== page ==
Phillip Kubicki is a visionary instrument maker. He first began with Fender in the mid 60's researching and developing new designs for acoustic and electric guitars.
He left Fender in the early 70's and began producing his own instruments. In 1983, he introduced the Factor 4 bass, driven by a desire to produce unique, inspiring instruments. It was soon endorsed by Stu Hamm, and Vail Johnson, and demand for the instrument skyrockte, so much so that Kubicki could not keep up with the orders, and consequently signed a licensing production deal with Fender. When the Fender contract expired, Kubicki resumed manufacturing them in his own capacity for special orders.
The Factor 4 bass has a 32 piece rotary cut veneer maple neck, ebony fretboard with 26 jumbo frets, and an eastern soft maple body. All of the hardware and electronics are designed specifically by and for Kubicki, including the pickups, which are a hybrid active/passive design. The stringing and tuning system for the Factor is rather unique, and employs a design where the string ball end, typically anchored at the body, are seated at the headstock, and each string travels over its own saddle slot and is wound around a ratcheting gear mounted in the body. The string is then fine tuned with a threaded post.
What's more, the Factor allows the E string to be dropped to D automatically by modifying the scale length only for that string, giving it two more frets and its own small nut section separate from the other strings. A spring-loaded bar clamps the string at the 2nd fret to produce an open E note, functioning much like a built-in capo that only operates on that string. This makes going from standard tuning to open D tuning and back as easy and quick as flipping or releasing the lever.
Access to the upper frets is generous, and proper string action makes playing in the upper registers enjoyable. Truss rod adjustment is conveniently located in the end of the headstock, and can be adjusted with a medium-sized flathead screwdriver.
The Factor bass comes with either a 4-Way or 6-way selector switch depending on the model and when it was made. This particular model sports the 4-way switch.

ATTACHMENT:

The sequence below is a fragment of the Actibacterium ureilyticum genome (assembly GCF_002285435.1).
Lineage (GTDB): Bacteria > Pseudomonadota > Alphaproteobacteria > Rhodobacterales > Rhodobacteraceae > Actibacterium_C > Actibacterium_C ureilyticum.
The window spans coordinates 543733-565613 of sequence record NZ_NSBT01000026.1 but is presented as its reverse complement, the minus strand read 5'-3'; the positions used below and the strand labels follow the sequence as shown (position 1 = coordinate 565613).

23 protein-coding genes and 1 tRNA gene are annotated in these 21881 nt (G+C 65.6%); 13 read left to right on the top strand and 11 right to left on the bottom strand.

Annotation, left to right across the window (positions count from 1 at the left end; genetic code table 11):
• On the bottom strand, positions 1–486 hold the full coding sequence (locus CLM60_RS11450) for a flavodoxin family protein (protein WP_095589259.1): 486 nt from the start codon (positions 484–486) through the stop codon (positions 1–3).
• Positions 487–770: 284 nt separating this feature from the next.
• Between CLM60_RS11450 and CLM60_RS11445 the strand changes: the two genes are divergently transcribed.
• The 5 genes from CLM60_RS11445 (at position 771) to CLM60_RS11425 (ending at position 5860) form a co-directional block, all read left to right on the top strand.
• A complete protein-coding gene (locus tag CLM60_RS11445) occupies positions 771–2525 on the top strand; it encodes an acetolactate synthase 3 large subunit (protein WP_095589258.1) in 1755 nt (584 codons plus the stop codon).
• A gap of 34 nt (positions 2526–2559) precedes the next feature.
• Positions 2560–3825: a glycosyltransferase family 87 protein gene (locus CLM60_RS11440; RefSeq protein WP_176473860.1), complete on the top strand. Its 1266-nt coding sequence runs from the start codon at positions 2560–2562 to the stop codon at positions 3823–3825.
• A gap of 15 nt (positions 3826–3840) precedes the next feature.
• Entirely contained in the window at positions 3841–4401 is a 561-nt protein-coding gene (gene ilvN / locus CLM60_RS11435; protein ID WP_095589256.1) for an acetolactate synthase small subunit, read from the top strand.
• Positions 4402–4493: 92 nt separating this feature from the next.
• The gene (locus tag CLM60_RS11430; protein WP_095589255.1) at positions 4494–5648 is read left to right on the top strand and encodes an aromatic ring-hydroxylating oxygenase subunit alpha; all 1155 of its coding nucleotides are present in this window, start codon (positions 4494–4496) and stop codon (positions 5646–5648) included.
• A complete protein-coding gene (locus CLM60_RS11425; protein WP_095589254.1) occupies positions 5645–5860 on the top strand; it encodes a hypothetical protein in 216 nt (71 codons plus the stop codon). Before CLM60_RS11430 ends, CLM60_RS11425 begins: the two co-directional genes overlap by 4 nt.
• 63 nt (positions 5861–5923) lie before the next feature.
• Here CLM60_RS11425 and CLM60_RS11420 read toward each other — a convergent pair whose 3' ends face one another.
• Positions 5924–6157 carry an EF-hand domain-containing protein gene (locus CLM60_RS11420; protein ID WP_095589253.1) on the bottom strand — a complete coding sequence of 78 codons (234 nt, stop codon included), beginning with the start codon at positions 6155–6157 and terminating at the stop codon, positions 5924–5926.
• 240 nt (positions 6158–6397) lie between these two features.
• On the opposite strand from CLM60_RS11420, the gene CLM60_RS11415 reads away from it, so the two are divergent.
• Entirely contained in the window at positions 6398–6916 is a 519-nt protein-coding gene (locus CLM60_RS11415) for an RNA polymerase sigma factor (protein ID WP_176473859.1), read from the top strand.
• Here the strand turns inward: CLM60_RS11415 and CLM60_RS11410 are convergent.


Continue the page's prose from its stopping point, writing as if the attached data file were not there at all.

This is where things get interesting. The Kubicki factor bass features a hybrid active/passive pickup system, that allows you to switch between two active modes and one passive mode. For controls, it includes a stacked EQ knob to control treble and bass response, and a stacked knob that controls Volume and Pan, which controls the balance between the neck and bridge pickup output. The active circuit runs on either one 9v battery, or two 9v batteries for 18v operation.
The first mode is Standby, which mutes the bass output.
Mode 2 is active mode with presetable boosted mid frequencies. The bass and treble controls are also active here.
Mode 3 is a flat active mode. The bass and treble controls are also active here and can be adjusted.
Mode 4 Passive mode. In this mode, the Bass control acts as a standard tone control. The Bass control is not functional in this mode.
Despite its maple body and neck, the Factor is capable of warm, soft tones, but it truly excels in the high frequency spank and attack. The pickups are punchy and powerful in active mode, and passive mode offers a softer, more traditional subdued tone for blues and jazz runs.
The Kubicki Factor 4 bass is a truly unique instrument, even 30 years after its conception. No other bass employs quite the same set of features or technology, and for that reason, the Kubicki has a sound and a feel that's tremendously difficult to replicate with another bass.
Two design flaws of the Kubicki Factor bass are that the Switchcraft 125B output jack is positioned dangerously close to the preamp circuit board, and in some cases the solder terminals literally touch the board. With much jostling around, this can lead to shorts in the circuit, and as a result intermittent signal and audible pops.
The other flaw lies in the drop D lever. Since it's designed to hold the string at the 2nd fret (like a capo) to achieve the open E note, over a relatively short amount of time the string begins to dig into the fret, and intonation can be compromised and string buzzing can occur.
New custom shop Kubicki models sell for $2,000-4,000, whereas the original Factor models are difficult to find and fetch not much less than that.
If you come across an older Factor bass, I highly recommend buying it. If not, there's always the Kubicki custom shop. You can even get your new Factor bass in your choice of exotic veneer.
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